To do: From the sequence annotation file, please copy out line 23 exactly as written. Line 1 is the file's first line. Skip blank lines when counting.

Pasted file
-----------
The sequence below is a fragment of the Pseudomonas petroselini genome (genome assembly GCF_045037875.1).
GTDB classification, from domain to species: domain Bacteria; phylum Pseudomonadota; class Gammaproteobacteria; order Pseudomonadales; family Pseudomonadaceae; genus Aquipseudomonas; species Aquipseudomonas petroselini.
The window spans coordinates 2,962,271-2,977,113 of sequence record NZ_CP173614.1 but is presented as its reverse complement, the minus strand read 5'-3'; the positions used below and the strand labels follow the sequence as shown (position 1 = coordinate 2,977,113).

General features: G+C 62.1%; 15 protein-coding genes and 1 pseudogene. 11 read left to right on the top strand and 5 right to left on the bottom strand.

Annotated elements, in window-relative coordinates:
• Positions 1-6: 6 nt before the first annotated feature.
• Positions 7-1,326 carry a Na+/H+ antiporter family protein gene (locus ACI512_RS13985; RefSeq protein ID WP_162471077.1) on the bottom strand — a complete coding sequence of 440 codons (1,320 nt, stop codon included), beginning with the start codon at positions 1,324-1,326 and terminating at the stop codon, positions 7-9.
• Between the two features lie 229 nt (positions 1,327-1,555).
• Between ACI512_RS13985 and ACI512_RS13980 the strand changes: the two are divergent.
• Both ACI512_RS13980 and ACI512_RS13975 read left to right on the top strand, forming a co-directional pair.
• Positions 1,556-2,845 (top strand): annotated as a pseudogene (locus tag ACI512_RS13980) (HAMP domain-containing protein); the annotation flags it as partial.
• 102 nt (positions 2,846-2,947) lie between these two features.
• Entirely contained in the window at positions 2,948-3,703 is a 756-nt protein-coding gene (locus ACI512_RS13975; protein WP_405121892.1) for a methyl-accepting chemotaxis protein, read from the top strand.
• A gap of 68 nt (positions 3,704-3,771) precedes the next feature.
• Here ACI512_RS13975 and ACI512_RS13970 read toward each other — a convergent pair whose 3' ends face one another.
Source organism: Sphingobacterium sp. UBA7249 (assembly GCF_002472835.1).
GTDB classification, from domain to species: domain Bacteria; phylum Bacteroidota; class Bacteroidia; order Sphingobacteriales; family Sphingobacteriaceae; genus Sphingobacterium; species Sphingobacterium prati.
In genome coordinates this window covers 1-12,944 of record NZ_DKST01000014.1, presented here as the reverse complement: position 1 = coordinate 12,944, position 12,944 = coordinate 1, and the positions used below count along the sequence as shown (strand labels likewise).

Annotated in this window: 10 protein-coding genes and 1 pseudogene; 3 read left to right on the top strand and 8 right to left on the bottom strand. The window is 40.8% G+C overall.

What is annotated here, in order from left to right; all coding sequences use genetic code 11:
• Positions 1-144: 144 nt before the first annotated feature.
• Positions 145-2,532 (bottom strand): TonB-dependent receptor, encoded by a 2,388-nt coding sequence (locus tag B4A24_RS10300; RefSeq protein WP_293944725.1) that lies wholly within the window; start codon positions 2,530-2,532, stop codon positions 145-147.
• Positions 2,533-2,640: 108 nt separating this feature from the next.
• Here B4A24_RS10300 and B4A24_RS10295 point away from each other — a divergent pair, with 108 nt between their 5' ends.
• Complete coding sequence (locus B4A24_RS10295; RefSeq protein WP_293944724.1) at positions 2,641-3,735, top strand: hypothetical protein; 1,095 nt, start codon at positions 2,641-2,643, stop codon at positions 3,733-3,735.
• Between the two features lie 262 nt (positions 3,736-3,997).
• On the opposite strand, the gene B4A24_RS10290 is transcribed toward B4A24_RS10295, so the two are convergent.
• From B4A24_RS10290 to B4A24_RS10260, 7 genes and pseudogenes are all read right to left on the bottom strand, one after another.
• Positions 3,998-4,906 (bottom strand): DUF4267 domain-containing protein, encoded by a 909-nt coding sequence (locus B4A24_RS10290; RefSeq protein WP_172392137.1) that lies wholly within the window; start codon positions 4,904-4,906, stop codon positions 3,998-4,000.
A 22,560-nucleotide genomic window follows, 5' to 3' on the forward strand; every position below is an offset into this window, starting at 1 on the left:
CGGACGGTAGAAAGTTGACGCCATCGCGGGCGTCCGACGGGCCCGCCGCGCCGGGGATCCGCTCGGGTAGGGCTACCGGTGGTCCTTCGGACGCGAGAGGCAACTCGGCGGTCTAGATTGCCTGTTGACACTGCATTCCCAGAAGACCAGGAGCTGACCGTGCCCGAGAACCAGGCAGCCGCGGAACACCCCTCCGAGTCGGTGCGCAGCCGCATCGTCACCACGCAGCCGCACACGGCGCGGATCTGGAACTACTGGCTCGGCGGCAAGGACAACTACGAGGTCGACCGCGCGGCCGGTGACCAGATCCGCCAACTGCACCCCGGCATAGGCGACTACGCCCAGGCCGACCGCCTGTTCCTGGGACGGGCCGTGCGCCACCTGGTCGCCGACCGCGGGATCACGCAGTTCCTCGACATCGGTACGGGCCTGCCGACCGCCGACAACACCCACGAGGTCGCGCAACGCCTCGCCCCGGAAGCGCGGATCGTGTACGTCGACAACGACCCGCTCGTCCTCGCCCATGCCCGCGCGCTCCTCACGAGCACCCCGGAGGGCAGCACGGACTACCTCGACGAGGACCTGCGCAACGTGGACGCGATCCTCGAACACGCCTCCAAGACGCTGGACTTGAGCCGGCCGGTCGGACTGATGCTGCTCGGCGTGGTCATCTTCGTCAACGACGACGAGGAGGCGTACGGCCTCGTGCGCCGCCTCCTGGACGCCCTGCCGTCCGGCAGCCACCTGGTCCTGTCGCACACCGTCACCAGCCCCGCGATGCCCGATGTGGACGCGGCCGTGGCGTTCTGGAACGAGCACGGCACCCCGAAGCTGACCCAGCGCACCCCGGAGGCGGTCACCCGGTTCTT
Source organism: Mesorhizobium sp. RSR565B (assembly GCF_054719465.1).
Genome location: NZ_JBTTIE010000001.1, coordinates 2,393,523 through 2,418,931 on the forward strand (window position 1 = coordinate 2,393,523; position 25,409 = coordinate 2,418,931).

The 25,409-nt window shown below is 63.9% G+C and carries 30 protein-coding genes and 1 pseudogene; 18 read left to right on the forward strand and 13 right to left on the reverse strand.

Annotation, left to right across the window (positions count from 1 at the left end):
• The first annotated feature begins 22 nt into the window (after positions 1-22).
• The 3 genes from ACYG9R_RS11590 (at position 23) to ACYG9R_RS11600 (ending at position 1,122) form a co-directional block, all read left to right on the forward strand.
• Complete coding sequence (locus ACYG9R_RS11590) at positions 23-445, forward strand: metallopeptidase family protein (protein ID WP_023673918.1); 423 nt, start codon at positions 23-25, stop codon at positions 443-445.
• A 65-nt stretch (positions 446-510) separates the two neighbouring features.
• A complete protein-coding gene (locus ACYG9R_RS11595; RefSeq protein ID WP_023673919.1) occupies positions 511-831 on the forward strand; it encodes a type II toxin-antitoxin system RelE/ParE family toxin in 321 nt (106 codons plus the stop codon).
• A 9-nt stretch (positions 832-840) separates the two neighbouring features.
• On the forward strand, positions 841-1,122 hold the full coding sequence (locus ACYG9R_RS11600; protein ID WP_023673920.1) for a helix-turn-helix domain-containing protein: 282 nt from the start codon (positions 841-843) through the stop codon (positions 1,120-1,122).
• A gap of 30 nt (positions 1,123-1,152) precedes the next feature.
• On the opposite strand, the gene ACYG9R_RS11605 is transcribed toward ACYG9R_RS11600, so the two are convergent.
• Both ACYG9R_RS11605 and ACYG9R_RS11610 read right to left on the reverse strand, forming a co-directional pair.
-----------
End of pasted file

• Positions 2,533-2,640: 108 nt separating this feature from the next.